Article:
The dissenting judge, Lord Cranworth, was in favour of upholding the rule in Gordon v Graham as it was reported. He expressed his view in a dissenting opinion:
- "I certainly had understood that in such a case, excluding all special circumstances, the first mortgagee would be secure for any subsequent advances covered by his security, even though he had notice of the second mortgage. This is so laid down on authority, has, I believe, been often acted on, and seems to me perfectly just and reasonable.
- Mortgages are but contracts; and when once the rights of parties under them are defined and understood, it is impossible to say that any rule regulating their priority is unjust. If the law is once laid down and understood, that a person advancing money on a second mortgage, with notice of a prior mortgage covering future as well as present debts, will be postponed to the first mortgagee, to the whole extent covered or capable of being covered by the prior security, he has nothing to complain of. He is aware when he advances his money, of the imperfect nature of his security, and acts at his peril.
- The rule ... is a convenient rule, causing injustice to no one. It has, probably, been often acted on, and to depart from it may, I think, retrospectively cause great injustice, and prospectively prevent advances of money by bankers or others, where such advances might be safely and usefully made"
Although for years it had been supposed that it was sufficient for the first mortgagee to have either actual or constructive notice of the second mortgage, in Westpac Banking Corporation v Adelaide Bank Limited  NSWSC 517 it was held that constructive notice was not sufficient, and that a first mortgagee could tack future advances unless it had actual notice of the second ranking security.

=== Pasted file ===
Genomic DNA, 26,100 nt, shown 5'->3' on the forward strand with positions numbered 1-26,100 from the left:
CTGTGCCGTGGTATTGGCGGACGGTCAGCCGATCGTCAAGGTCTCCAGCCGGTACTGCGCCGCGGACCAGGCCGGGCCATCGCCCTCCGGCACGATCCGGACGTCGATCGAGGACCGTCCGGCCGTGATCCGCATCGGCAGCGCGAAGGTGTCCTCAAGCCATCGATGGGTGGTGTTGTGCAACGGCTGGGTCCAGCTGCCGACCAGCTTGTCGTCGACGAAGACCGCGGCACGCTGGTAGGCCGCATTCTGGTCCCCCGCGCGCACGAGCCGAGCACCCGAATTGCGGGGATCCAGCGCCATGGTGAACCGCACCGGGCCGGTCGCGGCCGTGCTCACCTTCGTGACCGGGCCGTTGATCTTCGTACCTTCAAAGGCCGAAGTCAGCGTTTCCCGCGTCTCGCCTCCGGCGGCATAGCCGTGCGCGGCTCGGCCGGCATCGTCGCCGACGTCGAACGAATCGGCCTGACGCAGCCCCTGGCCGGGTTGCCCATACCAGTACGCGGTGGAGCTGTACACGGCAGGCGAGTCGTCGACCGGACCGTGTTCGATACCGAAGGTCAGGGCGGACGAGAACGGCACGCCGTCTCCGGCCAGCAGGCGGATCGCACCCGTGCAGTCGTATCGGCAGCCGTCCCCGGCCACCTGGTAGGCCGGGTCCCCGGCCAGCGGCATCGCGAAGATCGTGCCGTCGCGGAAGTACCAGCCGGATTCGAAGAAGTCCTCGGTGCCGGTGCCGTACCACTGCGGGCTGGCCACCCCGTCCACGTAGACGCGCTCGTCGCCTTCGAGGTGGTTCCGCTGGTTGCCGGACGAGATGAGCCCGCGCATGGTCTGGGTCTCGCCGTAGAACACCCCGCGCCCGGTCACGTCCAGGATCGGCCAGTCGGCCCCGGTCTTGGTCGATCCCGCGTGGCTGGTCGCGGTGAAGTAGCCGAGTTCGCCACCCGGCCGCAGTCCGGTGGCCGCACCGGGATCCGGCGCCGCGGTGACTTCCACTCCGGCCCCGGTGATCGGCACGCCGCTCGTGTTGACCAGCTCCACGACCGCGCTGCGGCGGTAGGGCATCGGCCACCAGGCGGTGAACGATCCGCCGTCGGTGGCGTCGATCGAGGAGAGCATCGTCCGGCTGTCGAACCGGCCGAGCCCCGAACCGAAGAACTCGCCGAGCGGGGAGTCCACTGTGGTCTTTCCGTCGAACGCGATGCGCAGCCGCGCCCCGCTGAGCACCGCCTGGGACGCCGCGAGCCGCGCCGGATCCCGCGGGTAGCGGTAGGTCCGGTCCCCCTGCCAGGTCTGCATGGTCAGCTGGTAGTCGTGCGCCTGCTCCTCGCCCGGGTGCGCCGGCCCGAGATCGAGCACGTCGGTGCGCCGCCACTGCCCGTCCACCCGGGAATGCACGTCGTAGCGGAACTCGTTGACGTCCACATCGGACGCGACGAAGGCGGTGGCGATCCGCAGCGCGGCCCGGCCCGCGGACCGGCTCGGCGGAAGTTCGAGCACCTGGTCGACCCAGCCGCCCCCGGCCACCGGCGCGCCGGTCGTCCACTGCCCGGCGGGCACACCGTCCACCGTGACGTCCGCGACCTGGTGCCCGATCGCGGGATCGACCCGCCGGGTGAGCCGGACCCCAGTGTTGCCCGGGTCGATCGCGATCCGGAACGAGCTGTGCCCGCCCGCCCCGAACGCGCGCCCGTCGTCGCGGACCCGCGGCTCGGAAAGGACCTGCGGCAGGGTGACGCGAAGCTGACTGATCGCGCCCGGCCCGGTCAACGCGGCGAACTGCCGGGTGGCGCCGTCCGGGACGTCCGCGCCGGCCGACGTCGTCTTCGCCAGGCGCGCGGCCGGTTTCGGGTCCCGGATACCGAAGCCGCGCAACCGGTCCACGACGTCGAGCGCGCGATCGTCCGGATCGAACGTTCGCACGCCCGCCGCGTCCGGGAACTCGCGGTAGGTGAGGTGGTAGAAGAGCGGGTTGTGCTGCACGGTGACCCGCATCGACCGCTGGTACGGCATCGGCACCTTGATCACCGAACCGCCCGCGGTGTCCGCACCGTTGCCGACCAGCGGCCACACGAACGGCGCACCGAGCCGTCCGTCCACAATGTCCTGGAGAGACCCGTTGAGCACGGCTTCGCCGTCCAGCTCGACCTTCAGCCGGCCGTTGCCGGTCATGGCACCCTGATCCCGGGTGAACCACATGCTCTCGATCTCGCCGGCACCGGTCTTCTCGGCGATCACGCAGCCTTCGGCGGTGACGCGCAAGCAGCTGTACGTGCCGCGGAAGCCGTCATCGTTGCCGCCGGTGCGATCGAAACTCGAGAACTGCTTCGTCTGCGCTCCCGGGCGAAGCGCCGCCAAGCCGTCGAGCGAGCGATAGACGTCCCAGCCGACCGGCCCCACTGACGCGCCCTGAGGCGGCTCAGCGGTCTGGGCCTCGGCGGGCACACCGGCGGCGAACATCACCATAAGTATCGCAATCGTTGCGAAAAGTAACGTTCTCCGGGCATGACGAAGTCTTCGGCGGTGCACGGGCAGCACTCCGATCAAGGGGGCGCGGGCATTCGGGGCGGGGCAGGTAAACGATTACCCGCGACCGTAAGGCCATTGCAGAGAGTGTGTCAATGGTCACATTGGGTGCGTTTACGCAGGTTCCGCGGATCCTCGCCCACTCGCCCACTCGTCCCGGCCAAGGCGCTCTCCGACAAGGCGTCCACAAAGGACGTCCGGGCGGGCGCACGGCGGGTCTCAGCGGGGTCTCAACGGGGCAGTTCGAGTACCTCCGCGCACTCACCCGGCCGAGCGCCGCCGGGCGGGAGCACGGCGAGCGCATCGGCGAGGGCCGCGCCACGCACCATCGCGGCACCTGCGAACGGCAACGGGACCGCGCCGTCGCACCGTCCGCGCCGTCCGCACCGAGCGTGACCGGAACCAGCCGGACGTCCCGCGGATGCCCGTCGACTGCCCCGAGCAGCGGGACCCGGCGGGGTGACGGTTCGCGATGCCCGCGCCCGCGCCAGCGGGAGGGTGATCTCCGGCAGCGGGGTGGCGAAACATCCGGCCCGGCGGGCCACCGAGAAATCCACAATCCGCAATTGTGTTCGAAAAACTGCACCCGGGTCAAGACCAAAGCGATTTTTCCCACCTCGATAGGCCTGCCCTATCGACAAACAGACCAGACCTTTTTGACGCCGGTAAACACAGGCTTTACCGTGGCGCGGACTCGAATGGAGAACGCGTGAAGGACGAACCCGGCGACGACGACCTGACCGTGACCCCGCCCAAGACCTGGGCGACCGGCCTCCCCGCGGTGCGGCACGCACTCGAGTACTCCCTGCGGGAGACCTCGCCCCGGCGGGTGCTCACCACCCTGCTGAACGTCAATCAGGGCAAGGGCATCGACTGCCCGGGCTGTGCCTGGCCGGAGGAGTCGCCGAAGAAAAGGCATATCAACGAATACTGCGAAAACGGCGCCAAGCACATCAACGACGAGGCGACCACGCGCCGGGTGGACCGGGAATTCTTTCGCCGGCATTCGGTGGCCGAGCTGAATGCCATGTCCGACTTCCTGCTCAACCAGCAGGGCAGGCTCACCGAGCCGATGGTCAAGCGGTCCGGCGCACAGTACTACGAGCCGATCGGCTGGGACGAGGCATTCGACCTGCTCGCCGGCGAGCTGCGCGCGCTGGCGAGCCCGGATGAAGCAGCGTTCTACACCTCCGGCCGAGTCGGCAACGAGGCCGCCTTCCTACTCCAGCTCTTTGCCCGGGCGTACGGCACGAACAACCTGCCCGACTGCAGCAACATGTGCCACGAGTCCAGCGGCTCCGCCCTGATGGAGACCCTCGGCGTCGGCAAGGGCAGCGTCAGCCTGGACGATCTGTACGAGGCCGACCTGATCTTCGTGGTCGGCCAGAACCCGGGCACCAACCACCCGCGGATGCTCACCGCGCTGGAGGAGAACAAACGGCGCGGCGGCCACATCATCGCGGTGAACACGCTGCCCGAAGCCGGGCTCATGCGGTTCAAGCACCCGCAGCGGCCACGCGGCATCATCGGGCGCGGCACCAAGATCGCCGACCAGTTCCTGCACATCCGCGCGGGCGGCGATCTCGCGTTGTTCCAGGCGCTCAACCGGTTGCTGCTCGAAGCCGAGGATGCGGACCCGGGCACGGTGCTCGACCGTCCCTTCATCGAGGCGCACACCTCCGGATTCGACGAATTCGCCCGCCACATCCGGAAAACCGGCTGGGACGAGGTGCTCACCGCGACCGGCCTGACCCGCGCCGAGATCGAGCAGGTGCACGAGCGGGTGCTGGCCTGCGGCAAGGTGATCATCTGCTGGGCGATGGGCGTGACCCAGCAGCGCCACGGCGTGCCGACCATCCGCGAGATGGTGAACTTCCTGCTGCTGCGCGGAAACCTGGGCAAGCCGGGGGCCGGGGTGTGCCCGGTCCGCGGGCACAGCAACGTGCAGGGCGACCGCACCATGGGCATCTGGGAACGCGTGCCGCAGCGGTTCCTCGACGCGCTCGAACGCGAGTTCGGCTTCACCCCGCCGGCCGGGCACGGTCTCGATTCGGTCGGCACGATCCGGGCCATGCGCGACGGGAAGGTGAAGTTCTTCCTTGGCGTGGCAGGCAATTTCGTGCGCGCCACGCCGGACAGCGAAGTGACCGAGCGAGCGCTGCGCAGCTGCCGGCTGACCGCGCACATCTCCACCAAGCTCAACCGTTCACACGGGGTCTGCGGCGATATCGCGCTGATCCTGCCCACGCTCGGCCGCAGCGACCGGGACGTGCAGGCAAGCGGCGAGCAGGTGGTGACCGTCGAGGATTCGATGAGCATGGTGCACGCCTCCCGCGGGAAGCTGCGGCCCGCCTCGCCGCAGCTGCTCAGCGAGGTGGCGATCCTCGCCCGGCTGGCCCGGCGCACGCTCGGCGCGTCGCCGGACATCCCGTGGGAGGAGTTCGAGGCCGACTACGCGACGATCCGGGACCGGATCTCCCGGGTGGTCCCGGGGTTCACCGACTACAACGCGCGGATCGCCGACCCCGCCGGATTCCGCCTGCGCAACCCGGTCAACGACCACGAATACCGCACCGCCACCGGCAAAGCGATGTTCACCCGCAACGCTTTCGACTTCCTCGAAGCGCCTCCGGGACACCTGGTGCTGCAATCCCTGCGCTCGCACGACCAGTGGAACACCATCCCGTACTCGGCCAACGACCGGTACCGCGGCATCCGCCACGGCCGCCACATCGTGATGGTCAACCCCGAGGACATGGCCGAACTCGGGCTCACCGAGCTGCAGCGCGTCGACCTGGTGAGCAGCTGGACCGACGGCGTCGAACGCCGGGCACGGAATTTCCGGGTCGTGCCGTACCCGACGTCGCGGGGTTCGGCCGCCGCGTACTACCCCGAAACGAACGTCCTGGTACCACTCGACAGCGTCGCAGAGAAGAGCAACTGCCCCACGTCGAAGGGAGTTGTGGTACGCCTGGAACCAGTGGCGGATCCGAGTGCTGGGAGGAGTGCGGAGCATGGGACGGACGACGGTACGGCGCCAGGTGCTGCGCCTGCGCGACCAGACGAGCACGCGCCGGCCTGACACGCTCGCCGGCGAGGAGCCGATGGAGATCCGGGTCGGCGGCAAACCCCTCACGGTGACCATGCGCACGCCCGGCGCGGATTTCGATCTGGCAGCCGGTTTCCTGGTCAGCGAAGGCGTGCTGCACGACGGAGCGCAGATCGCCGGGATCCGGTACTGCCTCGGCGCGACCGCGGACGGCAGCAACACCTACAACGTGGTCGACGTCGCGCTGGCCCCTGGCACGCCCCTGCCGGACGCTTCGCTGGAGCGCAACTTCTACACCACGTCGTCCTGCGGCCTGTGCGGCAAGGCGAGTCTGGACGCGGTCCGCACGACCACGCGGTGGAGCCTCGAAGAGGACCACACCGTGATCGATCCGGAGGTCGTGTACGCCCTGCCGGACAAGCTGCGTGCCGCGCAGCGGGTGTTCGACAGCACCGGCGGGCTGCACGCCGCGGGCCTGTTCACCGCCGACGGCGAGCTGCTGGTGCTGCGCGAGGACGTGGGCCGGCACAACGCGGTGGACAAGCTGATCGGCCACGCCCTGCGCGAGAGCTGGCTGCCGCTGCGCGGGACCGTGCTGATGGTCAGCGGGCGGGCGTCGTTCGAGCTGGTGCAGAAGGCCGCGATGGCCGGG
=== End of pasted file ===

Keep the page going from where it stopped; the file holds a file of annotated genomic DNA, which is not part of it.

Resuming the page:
Term loans and overdrafts
The common law rules relating to tacking caused most difficulty in relation to overdrafts and revolving loan facilities. This was because of another common law rule: the rule in Clayton's Case. That rule provided that in relation to any account, payments into the account are presumed to discharge the earliest debts first. The rule is only a presumption of convenience, but in practice it is difficult to displace, and can have a devastating effect on the security rights of first mortgagees.
For example, suppose a customer secures an overdraft with a mortgage against their house. Then at a time when the overdraft stands at £100,000, the customer grants a second mortgage over their house as security for a term loan to another bank. If over the following nine months, the customer was to pay £90,000 into the account and draw a further £70,000 out of the account, the amount owed to the first bank would be reduced to only £80,000, but they would only have first ranking security for a mere £10,000. For the remaining £70,000 they would rank behind the second mortgagee.
Accordingly, in practice a bank will normally "break" an account when they receive notice of a subsequent charge over property which stands as security for an overdraft.
Ultimately, the decision was thought to cause more inconvenience than it solved, and a number of common law jurisdictions have sought to modify the position by statute (see for example, section 94 of The Law of Property Act 1925 in the United Kingdom, section 28 of the Law of Property Act 1929 of British Columbia and section 82 of the Property Law Act in Queensland).
Section 94(1) of the Law of Property Act 1925 of the United Kingdom provides:
- After the commencement of this Act, a prior mortgagee shall have a right to make further advances to rank in priority to subsequent mortgages (whether legal or equitable):
- (a) if any arrangement has been made to that effect with the subsequent mortgagee;
- (b) if he had no notice of such subsequent mortgages at the time when the further advance was made by him; or
- (c) whether or not he had such notice as aforesaid, where the mortgage imposes an obligation on him to make such further advances.
- This subsection applies whether or not the prior mortgage was made expressly for securing further advances.